(St. Anns) – When newly-hatched chicks arrive at Topp Farms, they are placed into barns that have been freshly cleaned and warmed for their arrival. New bedding lines the floors, and energy efficient lights reflect off the natural wood paneling to create a cozy and safe place for them to explore.
“When chicks are placed into my barns, they’ve usually just hatched a few hours before,” says Kevin Topp, owner of Niagara-area Topp Farms. “It’s important to make chicks feel comfortable and that they find the water and food as quickly as possible.”
Topp is a third-generation chicken farmer with a university degree in economics. He worked in the barns with his father growing up, but he considered a career in banking before returning home with his wife, Renee, who landed a teaching job in the area. He says his return to the farm was driven largely by new technology that was taking some of the labour out of chicken farming, such as automated feeding equipment, and improved temperature control systems. The industry was becoming more organized too, with a vertical supply chain that guarantees consistency and quality to end-users. Today his chickens are sold to a company that supplies restaurant chains such as KFC and Swiss Chalet.
“There aren’t many jobs you enter straight out of school to be your own boss and have a flexible schedule,” he says. Every two months Topp manages to take a few days off to spend with his family – which also includes Avery, age 9 and Rowan, age 7 – before bringing a new crop of birds to the farm.
Topp raises 40,000 chickens on an eight-week cycle in modern barns that have automated feeders, ventilation systems, and a dedicated drinking water supply. He spends hours each day walking the barns to encourage his chickens to walk around so he can make sure they’re healthy and comfortable.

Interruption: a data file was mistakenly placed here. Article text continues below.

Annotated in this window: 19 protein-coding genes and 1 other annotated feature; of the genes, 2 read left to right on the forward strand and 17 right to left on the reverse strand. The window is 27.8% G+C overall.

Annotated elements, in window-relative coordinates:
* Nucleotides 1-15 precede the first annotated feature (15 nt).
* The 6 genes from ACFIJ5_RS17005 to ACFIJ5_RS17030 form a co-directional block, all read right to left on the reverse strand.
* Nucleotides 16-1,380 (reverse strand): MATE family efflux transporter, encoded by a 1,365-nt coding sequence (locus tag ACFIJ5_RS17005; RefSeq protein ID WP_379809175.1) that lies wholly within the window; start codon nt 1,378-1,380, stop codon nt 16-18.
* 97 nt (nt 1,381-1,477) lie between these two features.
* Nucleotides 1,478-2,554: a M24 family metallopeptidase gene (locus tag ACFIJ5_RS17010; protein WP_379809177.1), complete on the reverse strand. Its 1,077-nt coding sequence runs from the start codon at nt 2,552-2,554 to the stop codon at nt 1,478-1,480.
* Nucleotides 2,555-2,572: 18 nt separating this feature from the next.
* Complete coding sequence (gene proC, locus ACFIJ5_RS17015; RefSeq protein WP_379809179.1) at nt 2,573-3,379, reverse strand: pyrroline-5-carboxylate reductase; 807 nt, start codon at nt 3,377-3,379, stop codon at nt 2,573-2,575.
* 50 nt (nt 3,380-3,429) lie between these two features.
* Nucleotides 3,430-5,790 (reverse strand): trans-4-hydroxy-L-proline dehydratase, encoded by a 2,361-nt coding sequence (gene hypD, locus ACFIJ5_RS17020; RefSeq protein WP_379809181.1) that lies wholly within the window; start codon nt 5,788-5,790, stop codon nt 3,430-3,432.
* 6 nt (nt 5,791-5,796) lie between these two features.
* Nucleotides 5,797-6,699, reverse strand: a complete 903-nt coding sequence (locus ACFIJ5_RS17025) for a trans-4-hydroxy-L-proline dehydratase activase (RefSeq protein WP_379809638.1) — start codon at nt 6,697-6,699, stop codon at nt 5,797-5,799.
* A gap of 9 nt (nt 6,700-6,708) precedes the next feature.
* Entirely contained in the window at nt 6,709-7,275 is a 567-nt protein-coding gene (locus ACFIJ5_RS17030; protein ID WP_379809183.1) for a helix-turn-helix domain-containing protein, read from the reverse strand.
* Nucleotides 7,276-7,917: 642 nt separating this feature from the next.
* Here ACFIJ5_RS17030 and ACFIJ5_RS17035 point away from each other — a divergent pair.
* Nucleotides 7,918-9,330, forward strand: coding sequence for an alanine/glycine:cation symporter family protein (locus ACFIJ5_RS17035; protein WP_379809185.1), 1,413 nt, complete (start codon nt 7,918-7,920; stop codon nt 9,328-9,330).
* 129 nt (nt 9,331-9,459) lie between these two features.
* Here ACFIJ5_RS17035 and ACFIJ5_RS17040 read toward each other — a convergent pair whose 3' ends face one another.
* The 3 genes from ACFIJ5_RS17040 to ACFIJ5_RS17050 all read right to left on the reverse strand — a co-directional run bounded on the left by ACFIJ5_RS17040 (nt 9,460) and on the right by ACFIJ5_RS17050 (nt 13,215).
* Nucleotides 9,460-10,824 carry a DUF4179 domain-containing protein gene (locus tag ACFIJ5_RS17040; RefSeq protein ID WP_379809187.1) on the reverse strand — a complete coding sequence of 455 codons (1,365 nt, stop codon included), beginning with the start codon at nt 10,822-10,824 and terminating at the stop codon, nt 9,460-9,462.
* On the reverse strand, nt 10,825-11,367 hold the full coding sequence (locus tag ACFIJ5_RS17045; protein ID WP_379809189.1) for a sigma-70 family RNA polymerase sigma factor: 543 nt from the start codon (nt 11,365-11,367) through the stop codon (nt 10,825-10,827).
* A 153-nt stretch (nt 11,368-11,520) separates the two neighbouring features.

“I know by smelling the air how my birds are doing,” he says. “If I’m too hot or uncomfortable, or if it’s hard for me to breathe, I know it’s hard for them too, and I can make adjustments.”
Topp says chickens are creatures of habit, and they’re sensitive to temperature and light. His barns are kept at temperatures that keep them comfortable as they grow and when temperature drops (sometimes due to a power outage or barn damage), he is notified right away on his cell phone. Lighting, too, is carefully controlled. Once the chickens have been in the barn for a few days, he introduces short periods of darkness so the birds are not surprised in the event of a temporary blackout.
“If chickens panic, there’s always a danger they could flock to the walls and suffocate,” Topp says. “I do my best to give them a controlled environment based on the best conditions for their life.”
Chickens in Ontario are raised under strict biosecurity protocols to keep disease out of flocks. The vents on Topp’s barns have screens to keep wild birds out, and access to his barns is tightly controlled. Supplier trucks that visit several farms in a day have their tires disinfected prior to arrival, and Topp has footwear that is dedicated to the barn.
“If sickness gets into the barn, 40,000 birds will get sick,” Topp says. “It’s like I’m running the world’s largest daycare, and I don’t want any of them to catch a thing.”
Topp says cleanliness is key to keeping sickness at bay. Manure is removed to a nearby mushroom farm to keep the rodents away. And, when his birds are shipped to market the barns are cleaned and disinfected.
“You have to run a clean ship,” Topp says “If it’s not clean to start with, you can’t expect a 45 gram chick to do well in that environment. It might be quirky, but I care about chickens.”